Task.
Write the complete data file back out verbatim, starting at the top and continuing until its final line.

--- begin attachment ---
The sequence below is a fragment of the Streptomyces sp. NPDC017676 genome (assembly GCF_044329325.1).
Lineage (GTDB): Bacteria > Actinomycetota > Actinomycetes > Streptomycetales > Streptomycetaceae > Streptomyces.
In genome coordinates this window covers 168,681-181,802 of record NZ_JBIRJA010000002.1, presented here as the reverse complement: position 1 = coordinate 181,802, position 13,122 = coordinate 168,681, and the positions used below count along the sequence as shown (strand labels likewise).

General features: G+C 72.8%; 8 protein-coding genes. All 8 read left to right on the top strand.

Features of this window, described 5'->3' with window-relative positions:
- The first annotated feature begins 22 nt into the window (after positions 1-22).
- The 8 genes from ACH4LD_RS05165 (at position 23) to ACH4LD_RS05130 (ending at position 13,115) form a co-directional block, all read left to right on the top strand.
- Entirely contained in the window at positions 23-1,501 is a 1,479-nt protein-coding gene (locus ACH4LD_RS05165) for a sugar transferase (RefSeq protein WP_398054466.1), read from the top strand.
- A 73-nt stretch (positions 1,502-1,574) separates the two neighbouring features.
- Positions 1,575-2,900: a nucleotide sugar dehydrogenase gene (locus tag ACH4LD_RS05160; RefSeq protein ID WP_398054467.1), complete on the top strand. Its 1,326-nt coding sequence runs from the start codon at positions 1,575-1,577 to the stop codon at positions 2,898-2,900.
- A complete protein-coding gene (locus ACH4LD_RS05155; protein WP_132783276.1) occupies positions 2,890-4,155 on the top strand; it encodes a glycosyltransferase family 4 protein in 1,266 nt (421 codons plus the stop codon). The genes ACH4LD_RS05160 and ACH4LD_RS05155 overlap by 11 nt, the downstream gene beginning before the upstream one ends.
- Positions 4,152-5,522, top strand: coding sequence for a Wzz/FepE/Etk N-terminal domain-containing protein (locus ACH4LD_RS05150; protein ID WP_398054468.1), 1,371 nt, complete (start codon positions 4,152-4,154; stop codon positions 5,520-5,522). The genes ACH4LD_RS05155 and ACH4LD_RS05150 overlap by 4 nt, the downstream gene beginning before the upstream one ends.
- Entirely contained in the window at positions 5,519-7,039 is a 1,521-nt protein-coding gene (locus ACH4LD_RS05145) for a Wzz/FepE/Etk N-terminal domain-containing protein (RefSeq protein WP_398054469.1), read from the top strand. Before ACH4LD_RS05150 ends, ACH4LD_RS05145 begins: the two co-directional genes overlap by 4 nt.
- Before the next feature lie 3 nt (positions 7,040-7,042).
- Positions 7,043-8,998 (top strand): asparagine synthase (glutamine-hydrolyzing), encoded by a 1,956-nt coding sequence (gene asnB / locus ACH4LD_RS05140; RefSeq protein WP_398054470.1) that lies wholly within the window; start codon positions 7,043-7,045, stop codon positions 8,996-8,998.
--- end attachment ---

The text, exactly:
The sequence below is a fragment of the Streptomyces sp. NPDC017676 genome (assembly GCF_044329325.1).
Lineage (GTDB): Bacteria > Actinomycetota > Actinomycetes > Streptomycetales > Streptomycetaceae > Streptomyces.
In genome coordinates this window covers 168,681-181,802 of record NZ_JBIRJA010000002.1, presented here as the reverse complement: position 1 = coordinate 181,802, position 13,122 = coordinate 168,681, and the positions used below count along the sequence as shown (strand labels likewise).

General features: G+C 72.8%; 8 protein-coding genes. All 8 read left to right on the top strand.

Features of this window, described 5'->3' with window-relative positions:
- The first annotated feature begins 22 nt into the window (after positions 1-22).
- The 8 genes from ACH4LD_RS05165 (at position 23) to ACH4LD_RS05130 (ending at position 13,115) form a co-directional block, all read left to right on the top strand.
- Entirely contained in the window at positions 23-1,501 is a 1,479-nt protein-coding gene (locus ACH4LD_RS05165) for a sugar transferase (RefSeq protein WP_398054466.1), read from the top strand.
- A 73-nt stretch (positions 1,502-1,574) separates the two neighbouring features.
- Positions 1,575-2,900: a nucleotide sugar dehydrogenase gene (locus tag ACH4LD_RS05160; RefSeq protein ID WP_398054467.1), complete on the top strand. Its 1,326-nt coding sequence runs from the start codon at positions 1,575-1,577 to the stop codon at positions 2,898-2,900.
- A complete protein-coding gene (locus ACH4LD_RS05155; protein WP_132783276.1) occupies positions 2,890-4,155 on the top strand; it encodes a glycosyltransferase family 4 protein in 1,266 nt (421 codons plus the stop codon). The genes ACH4LD_RS05160 and ACH4LD_RS05155 overlap by 11 nt, the downstream gene beginning before the upstream one ends.
- Positions 4,152-5,522, top strand: coding sequence for a Wzz/FepE/Etk N-terminal domain-containing protein (locus ACH4LD_RS05150; protein ID WP_398054468.1), 1,371 nt, complete (start codon positions 4,152-4,154; stop codon positions 5,520-5,522). The genes ACH4LD_RS05155 and ACH4LD_RS05150 overlap by 4 nt, the downstream gene beginning before the upstream one ends.
- Entirely contained in the window at positions 5,519-7,039 is a 1,521-nt protein-coding gene (locus ACH4LD_RS05145) for a Wzz/FepE/Etk N-terminal domain-containing protein (RefSeq protein WP_398054469.1), read from the top strand. Before ACH4LD_RS05150 ends, ACH4LD_RS05145 begins: the two co-directional genes overlap by 4 nt.
- Before the next feature lie 3 nt (positions 7,040-7,042).
- Positions 7,043-8,998 (top strand): asparagine synthase (glutamine-hydrolyzing), encoded by a 1,956-nt coding sequence (gene asnB / locus ACH4LD_RS05140; RefSeq protein WP_398054470.1) that lies wholly within the window; start codon positions 7,043-7,045, stop codon positions 8,996-8,998.